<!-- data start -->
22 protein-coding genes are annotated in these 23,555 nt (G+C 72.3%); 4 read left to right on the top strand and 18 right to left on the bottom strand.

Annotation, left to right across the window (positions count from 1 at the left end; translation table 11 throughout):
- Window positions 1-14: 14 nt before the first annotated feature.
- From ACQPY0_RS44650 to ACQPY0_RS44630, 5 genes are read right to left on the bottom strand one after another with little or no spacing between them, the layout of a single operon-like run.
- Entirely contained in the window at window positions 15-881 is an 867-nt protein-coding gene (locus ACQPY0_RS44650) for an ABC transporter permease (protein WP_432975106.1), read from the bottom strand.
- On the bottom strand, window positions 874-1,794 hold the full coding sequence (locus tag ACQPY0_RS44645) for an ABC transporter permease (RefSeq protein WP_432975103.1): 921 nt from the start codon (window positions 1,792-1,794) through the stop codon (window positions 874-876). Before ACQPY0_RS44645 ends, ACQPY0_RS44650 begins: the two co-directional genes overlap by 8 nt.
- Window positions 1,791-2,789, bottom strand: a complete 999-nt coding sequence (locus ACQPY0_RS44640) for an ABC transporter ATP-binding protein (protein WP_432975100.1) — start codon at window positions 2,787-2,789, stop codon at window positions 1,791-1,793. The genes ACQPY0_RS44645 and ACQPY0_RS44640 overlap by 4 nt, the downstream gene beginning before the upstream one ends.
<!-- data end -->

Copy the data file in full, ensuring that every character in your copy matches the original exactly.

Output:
22 protein-coding genes are annotated in these 23,555 nt (G+C 72.3%); 4 read left to right on the top strand and 18 right to left on the bottom strand.

Annotation, left to right across the window (positions count from 1 at the left end; translation table 11 throughout):
- Window positions 1-14: 14 nt before the first annotated feature.
- From ACQPY0_RS44650 to ACQPY0_RS44630, 5 genes are read right to left on the bottom strand one after another with little or no spacing between them, the layout of a single operon-like run.
- Entirely contained in the window at window positions 15-881 is an 867-nt protein-coding gene (locus ACQPY0_RS44650) for an ABC transporter permease (protein WP_432975106.1), read from the bottom strand.
- On the bottom strand, window positions 874-1,794 hold the full coding sequence (locus tag ACQPY0_RS44645) for an ABC transporter permease (RefSeq protein WP_432975103.1): 921 nt from the start codon (window positions 1,792-1,794) through the stop codon (window positions 874-876). Before ACQPY0_RS44645 ends, ACQPY0_RS44650 begins: the two co-directional genes overlap by 8 nt.
- Window positions 1,791-2,789, bottom strand: a complete 999-nt coding sequence (locus ACQPY0_RS44640) for an ABC transporter ATP-binding protein (protein WP_432975100.1) — start codon at window positions 2,787-2,789, stop codon at window positions 1,791-1,793. The genes ACQPY0_RS44645 and ACQPY0_RS44640 overlap by 4 nt, the downstream gene beginning before the upstream one ends.